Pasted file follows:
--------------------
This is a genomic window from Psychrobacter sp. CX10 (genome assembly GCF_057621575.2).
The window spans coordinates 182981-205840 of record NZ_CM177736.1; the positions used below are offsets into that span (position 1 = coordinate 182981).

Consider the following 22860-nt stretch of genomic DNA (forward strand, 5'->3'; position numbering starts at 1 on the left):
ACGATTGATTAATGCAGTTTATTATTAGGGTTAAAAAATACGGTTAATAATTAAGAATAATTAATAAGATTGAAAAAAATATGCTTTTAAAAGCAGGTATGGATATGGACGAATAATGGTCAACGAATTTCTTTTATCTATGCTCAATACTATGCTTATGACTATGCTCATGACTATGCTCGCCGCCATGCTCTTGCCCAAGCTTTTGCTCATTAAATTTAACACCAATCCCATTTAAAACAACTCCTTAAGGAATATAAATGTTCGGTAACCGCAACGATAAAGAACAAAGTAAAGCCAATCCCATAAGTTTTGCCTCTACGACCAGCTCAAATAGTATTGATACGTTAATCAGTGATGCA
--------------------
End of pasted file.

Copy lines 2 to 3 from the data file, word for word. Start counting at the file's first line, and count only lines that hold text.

The window spans coordinates 182981-205840 of record NZ_CM177736.1; the positions used below are offsets into that span (position 1 = coordinate 182981).

Consider the following 22860-nt stretch of genomic DNA (forward strand, 5'->3'; position numbering starts at 1 on the left):